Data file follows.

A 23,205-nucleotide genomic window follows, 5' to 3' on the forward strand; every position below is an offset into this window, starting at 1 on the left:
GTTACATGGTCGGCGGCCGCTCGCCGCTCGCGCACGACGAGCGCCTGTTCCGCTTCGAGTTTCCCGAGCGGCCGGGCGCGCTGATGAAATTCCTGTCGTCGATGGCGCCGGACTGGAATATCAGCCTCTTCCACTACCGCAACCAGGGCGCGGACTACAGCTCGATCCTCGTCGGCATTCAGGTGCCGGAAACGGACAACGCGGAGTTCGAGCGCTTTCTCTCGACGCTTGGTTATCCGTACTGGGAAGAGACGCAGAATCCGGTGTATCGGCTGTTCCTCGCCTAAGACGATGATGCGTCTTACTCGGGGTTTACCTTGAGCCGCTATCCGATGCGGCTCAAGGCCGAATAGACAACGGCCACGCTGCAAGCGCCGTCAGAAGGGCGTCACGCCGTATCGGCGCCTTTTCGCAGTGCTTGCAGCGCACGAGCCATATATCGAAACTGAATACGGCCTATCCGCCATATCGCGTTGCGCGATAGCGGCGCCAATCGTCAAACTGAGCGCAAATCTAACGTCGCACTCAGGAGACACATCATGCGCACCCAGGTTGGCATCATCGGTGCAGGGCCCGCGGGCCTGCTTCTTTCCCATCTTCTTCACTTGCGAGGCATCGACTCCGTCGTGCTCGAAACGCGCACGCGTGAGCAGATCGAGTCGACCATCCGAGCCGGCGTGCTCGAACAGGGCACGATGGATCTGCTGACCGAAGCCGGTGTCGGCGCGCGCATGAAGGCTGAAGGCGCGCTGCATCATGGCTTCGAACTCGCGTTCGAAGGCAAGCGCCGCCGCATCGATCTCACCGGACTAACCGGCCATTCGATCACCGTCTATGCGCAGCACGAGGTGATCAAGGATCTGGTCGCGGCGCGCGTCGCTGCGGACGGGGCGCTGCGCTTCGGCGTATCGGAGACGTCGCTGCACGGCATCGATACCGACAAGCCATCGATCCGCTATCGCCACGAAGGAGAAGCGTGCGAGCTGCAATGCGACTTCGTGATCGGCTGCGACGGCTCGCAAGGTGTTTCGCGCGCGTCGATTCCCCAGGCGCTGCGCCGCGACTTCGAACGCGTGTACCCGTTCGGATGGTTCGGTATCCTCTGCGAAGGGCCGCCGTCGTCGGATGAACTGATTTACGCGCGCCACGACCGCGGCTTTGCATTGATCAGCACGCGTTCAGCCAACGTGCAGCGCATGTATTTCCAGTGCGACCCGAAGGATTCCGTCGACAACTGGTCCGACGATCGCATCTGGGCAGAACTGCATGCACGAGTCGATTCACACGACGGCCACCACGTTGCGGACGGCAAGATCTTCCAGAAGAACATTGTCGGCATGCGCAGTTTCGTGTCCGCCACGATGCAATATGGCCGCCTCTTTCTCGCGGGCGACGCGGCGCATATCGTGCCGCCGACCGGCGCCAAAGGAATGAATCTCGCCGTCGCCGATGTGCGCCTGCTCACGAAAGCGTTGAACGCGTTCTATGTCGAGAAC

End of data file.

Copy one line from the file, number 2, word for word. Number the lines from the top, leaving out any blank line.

GTTACATGGTCGGCGGCCGCTCGCCGCTCGCGCACGACGAGCGCCTGTTCCGCTTCGAGTTTCCCGAGCGGCCGGGCGCGCTGATGAAATTCCTGTCGTCGATGGCGCCGGACTGGAATATCAGCCTCTTCCACTACCGCAACCAGGGCGCGGACTACAGCTCGATCCTCGTCGGCATTCAGGTGCCGGAAACGGACAACGCGGAGTTCGAGCGCTTTCTCTCGACGCTTGGTTATCCGTACTGGGAAGAGACGCAGAATCCGGTGTATCGGCTGTTCCTCGCCTAAGACGATGATGCGTCTTACTCGGGGTTTACCTTGAGCCGCTATCCGATGCGGCTCAAGGCCGAATAGACAACGGCCACGCTGCAAGCGCCGTCAGAAGGGCGTCACGCCGTATCGGCGCCTTTTCGCAGTGCTTGCAGCGCACGAGCCATATATCGAAACTGAATACGGCCTATCCGCCATATCGCGTTGCGCGATAGCGGCGCCAATCGTCAAACTGAGCGCAAATCTAACGTCGCACTCAGGAGACACATCATGCGCACCCAGGTTGGCATCATCGGTGCAGGGCCCGCGGGCCTGCTTCTTTCCCATCTTCTTCACTTGCGAGGCATCGACTCCGTCGTGCTCGAAACGCGCACGCGTGAGCAGATCGAGTCGACCATCCGAGCCGGCGTGCTCGAACAGGGCACGATGGATCTGCTGACCGAAGCCGGTGTCGGCGCGCGCATGAAGGCTGAAGGCGCGCTGCATCATGGCTTCGAACTCGCGTTCGAAGGCAAGCGCCGCCGCATCGATCTCACCGGACTAACCGGCCATTCGATCACCGTCTATGCGCAGCACGAGGTGATCAAGGATCTGGTCGCGGCGCGCGTCGCTGCGGACGGGGCGCTGCGCTTCGGCGTATCGGAGACGTCGCTGCACGGCATCGATACCGACAAGCCATCGATCCGCTATCGCCACGAAGGAGAAGCGTGCGAGCTGCAATGCGACTTCGTGATCGGCTGCGACGGCTCGCAAGGTGTTTCGCGCGCGTCGATTCCCCAGGCGCTGCGCCGCGACTTCGAACGCGTGTACCCGTTCGGATGGTTCGGTATCCTCTGCGAAGGGCCGCCGTCGTCGGATGAACTGATTTACGCGCGCCACGACCGCGGCTTTGCATTGATCAGCACGCGTTCAGCCAACGTGCAGCGCATGTATTTCCAGTGCGACCCGAAGGATTCCGTCGACAACTGGTCCGACGATCGCATCTGGGCAGAACTGCATGCACGAGTCGATTCACACGACGGCCACCACGTTGCGGACGGCAAGATCTTCCAGAAGAACATTGTCGGCATGCGCAGTTTCGTGTCCGCCACGATGCAATATGGCCGCCTCTTTCTCGCGGGCGACGCGGCGCATATCGTGCCGCCGACCGGCGCCAAAGGAATGAATCTCGCCGTCGCCGATGTGCGCCTGCTCACGAAAGCGTTGAACGCGTTCTATGTCGAGAAC